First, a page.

We could have no quarrel with China; no purposes of territorial aggrandizement. We had no long continuous frontier like Russia; no policy of an ever-extending empire like Great Britain; no emotional impulses toward colonial expansion, which so often have found pathetic expression in the seafaring adventures of France; no sudden awakening to the imperial dreams of Alexander, which disturbed Prince Bismarck, or the policy of the later rulers of Germany. We were the friends of China, nearer by sea than New York to Liverpool twenty years ago. We had been engaged in no impious opium war. It was our policy, I may say the law of the commercial existence of our Pacific empire, that the autonomy of China and Japan should be maintained; that the sphere of English influence in Asia should cease at Singapore; that even our traditional friendship with Russia would not win our assent to the closing up to American enterprise of the markets of China, which would come with the advance of Russian dominion to Peking or Hankow. Therefore China, as was shown during her war with France, arising out of the melancholy French experiments in Tonquin, leaned upon the United States, and took her guidance even in matters leading to peace or war."

There was no justification, says Mr. Young, for the rushing through of the exclusion bill of 1888, except the fancied political necessity of one party bidding against the other for the anti-Chinese vote of the Pacific coast. A treaty providing for the exclusion had come from China, tendered to us by the Chinese government , and had passed the senate "with some indifferent amendments which might as well have been omitted for the good or evil they did." Having been thus amended, it was necessary that the treaty should go back to Pekin, but its ratification in due course was but a matter of form. Under pressure of the political rivalry, however, our minister was instructed to demand an answer within forty-eight hours, under penalty of the assumption that it had been rejected. Such a demand of a European power, Mr. Young says, would have brought our minister his passports, and "even the meek, indifferent government of China could not respond to so rude a summons," and so on the assumed ground that China would not ratify the treaty the exclusion bill was rushed through.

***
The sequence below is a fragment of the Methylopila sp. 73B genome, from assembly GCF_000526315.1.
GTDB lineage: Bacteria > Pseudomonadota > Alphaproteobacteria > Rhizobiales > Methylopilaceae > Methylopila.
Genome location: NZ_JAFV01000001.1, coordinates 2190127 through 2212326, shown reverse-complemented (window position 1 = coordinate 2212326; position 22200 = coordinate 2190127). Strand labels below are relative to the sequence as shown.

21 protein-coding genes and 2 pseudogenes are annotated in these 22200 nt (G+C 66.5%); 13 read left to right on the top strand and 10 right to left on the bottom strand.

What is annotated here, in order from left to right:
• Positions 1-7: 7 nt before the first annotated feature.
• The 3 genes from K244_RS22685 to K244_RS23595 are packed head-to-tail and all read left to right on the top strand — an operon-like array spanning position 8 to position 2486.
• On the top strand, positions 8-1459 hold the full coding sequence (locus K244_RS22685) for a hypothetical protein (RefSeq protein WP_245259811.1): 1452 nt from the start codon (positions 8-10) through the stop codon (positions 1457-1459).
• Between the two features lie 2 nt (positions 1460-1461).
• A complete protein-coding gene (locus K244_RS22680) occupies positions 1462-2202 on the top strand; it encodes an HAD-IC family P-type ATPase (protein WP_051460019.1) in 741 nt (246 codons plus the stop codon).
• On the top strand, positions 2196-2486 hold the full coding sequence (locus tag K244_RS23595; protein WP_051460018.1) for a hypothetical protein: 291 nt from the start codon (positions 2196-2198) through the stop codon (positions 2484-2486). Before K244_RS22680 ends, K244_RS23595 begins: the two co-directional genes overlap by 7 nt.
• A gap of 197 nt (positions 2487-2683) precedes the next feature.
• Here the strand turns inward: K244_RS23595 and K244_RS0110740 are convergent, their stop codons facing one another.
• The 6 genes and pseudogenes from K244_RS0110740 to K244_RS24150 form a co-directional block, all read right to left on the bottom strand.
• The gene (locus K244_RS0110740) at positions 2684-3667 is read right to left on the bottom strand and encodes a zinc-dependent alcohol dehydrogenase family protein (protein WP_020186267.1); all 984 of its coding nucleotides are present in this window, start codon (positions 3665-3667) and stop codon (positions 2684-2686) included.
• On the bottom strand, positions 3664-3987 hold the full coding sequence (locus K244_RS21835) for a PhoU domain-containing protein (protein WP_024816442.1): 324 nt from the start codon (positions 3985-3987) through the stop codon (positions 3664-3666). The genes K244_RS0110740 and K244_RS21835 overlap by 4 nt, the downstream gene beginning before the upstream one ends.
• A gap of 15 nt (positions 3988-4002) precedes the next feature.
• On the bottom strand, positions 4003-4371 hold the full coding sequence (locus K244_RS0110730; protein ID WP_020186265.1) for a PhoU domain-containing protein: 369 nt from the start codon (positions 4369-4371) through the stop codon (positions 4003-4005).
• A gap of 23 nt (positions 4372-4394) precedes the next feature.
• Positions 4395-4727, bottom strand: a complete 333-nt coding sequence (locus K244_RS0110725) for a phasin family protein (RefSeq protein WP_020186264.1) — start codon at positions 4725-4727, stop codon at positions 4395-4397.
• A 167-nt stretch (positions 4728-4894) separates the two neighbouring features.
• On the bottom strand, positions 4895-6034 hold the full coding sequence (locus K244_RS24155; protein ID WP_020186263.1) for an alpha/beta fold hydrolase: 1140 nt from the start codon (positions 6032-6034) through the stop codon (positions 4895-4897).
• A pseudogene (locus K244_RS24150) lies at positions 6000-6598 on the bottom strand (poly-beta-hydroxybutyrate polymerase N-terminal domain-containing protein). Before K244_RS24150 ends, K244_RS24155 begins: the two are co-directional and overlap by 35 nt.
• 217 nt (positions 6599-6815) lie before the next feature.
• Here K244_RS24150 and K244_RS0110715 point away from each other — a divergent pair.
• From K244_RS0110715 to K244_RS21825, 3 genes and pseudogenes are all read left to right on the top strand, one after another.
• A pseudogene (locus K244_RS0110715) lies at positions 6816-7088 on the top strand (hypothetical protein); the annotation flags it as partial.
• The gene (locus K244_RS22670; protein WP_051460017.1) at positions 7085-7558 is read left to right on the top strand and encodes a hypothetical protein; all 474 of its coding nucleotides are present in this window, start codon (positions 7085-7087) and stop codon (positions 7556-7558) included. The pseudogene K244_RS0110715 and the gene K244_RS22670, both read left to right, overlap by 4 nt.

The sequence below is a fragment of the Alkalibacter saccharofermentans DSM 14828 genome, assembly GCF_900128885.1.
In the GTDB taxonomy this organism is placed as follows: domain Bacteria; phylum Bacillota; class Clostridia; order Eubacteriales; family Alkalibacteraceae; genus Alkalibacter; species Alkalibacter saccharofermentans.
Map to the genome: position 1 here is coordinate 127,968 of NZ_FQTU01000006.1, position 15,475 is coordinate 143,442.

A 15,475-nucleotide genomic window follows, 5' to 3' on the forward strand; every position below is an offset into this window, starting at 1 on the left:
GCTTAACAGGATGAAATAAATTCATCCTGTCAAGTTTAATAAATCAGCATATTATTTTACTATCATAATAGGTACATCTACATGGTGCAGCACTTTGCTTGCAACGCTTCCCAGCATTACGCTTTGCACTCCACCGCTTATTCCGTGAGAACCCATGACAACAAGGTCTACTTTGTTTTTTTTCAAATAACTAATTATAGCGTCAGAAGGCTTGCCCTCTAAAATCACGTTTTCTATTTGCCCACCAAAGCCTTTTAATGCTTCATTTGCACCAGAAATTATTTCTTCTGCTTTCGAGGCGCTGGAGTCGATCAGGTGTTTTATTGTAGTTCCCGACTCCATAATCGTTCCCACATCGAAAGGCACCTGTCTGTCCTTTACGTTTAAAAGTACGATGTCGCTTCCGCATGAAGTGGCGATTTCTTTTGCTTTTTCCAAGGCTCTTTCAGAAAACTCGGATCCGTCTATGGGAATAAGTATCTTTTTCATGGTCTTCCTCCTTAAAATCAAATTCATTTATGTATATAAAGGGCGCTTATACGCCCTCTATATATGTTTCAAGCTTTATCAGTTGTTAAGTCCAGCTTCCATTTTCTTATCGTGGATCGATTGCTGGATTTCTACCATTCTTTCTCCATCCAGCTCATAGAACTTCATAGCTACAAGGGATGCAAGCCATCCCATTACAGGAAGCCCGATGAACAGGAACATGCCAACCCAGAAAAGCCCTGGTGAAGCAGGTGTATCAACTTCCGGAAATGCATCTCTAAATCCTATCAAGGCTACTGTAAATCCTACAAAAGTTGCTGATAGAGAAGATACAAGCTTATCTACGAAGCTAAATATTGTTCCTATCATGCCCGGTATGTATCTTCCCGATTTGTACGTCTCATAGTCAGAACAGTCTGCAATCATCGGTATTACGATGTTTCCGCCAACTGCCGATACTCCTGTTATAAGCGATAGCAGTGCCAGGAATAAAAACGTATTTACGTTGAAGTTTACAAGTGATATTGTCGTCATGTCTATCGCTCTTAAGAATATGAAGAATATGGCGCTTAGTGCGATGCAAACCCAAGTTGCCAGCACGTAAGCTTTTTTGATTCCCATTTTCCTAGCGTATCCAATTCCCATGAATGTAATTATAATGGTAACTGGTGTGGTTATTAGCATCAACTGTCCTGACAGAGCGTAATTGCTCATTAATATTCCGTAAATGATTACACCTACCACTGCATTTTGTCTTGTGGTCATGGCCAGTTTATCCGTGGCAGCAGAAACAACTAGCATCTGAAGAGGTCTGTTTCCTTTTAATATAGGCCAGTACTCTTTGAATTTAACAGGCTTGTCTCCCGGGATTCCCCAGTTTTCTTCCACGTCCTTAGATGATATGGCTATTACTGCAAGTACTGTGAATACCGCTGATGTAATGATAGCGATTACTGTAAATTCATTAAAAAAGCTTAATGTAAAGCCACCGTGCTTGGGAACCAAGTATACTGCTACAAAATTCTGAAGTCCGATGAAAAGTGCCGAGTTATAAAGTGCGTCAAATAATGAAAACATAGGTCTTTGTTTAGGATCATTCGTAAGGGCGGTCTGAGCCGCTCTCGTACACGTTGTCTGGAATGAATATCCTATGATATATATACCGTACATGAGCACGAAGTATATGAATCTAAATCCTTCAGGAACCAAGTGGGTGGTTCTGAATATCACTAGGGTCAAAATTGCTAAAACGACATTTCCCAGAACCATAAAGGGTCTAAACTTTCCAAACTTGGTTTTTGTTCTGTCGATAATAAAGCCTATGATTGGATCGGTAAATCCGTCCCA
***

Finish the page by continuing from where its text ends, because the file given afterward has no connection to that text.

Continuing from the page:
Fully conscious of the necessity of excluding Chinese immigration, Mr. Young sees no reason in this why our bearing toward China should not be respectful, considerate and honorable. And while he sees no menace to the world in China's industrial development, and evidently believes that we could carry on the fullest, freest trade with China to mutual advantage, it is probable, though he says nothing of it in this article, that no one sees more clearly than he how China may some day menace the European world in another way, should she ever become a consolidated aggressive power so far imbued with western teachings as to believe successful war a glory.


But there are those who may say: "If the true rule of political action be to treat others as we would be treated, how can the exclusion of the Chinese be justified?" This is another form of the question, "If all men have equal rights to land, must he not admit the equal right of the Chinese to American land ?"

Perhaps the best answer is that we have not carried out the principle of equal liberty far enough among ourselves to permit the coming among us of such a people as the Chinese without injurious, if not fatal, consequences.

For, so long as the denial to our own people of the first of natural rights leaves wages to be fixed by the competition of the disinherited with the disinherited, the presence of the Chinese among us in numbers must give rise to bitter prejudices and strong passions, while their lower standard of comfort will enable them to absolutely displace our own people. But with the natural liberty to employ themselves assured to our own people, and with wages raised to their true standard, this danger would cease to exist. But in the meantime, if we cannot throw open our doors to the ingress of Chinese we can at least throw open our ports to their trade, and in all our national relations with them treat them with that courtesy and respect for which ex-Minister Young contends.